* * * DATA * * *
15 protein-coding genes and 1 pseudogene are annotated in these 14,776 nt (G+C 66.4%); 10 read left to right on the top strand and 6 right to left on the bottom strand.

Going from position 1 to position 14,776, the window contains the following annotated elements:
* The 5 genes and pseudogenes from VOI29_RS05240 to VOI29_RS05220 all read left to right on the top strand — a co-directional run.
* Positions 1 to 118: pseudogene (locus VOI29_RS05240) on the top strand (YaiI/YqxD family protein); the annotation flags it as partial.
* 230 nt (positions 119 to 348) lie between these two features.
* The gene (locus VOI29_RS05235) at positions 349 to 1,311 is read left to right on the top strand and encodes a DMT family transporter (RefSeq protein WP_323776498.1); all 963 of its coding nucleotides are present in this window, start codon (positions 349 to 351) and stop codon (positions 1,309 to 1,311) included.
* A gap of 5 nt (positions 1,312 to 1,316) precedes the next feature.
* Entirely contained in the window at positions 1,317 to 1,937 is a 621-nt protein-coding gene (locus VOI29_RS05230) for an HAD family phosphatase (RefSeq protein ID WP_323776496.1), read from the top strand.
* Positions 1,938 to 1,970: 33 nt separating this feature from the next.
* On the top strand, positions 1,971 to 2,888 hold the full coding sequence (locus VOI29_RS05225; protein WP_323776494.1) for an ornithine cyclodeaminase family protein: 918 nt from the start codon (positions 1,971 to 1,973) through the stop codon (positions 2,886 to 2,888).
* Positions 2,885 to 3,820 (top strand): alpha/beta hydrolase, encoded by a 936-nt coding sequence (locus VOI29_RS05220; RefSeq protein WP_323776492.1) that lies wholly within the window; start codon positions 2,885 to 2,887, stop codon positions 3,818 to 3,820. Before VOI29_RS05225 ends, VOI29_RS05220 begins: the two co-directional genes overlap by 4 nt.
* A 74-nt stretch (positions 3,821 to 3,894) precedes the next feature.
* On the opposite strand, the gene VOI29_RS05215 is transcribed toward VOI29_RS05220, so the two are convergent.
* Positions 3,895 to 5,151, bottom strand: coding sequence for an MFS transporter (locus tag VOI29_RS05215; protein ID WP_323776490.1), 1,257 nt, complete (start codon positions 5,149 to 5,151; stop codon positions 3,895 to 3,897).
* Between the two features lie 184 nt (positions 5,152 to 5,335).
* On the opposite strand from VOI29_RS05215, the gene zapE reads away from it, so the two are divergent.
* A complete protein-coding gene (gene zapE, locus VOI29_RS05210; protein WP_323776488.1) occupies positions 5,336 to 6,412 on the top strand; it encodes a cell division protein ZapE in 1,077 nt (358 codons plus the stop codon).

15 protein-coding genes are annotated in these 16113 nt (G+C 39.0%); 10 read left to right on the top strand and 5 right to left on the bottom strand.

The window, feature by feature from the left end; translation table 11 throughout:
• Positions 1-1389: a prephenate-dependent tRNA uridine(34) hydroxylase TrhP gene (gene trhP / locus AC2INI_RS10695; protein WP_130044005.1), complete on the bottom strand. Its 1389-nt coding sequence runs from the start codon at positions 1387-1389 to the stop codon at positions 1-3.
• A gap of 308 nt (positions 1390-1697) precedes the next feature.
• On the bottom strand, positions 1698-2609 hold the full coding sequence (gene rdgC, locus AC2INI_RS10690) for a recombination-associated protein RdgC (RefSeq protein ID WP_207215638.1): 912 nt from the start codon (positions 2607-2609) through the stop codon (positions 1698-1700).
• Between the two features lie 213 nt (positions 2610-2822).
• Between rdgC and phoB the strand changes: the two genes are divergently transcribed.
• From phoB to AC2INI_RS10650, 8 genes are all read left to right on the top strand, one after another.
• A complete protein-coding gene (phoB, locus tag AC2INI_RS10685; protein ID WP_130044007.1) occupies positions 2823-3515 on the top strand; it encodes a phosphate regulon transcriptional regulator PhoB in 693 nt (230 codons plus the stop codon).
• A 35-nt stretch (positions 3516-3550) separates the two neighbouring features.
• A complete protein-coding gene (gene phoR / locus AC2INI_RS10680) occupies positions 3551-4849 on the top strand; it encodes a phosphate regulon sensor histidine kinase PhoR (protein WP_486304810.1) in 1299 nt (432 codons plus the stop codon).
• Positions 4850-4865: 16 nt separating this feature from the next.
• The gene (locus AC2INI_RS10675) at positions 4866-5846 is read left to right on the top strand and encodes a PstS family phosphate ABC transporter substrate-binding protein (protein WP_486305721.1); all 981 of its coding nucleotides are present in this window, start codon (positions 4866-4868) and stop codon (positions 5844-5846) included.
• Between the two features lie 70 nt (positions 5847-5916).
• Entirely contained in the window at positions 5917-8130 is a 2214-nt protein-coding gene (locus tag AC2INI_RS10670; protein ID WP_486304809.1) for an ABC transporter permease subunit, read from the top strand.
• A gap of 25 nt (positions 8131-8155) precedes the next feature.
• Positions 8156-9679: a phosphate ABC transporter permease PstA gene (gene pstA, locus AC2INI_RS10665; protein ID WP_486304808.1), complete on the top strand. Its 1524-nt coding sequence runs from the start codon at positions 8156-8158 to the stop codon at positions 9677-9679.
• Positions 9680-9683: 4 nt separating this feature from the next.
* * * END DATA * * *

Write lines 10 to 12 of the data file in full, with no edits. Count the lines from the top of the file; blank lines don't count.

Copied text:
* On the top strand, positions 1,971 to 2,888 hold the full coding sequence (locus VOI29_RS05225; protein WP_323776494.1) for an ornithine cyclodeaminase family protein: 918 nt from the start codon (positions 1,971 to 1,973) through the stop codon (positions 2,886 to 2,888).
* Positions 2,885 to 3,820 (top strand): alpha/beta hydrolase, encoded by a 936-nt coding sequence (locus VOI29_RS05220; RefSeq protein WP_323776492.1) that lies wholly within the window; start codon positions 2,885 to 2,887, stop codon positions 3,818 to 3,820. Before VOI29_RS05225 ends, VOI29_RS05220 begins: the two co-directional genes overlap by 4 nt.
* A 74-nt stretch (positions 3,821 to 3,894) precedes the next feature.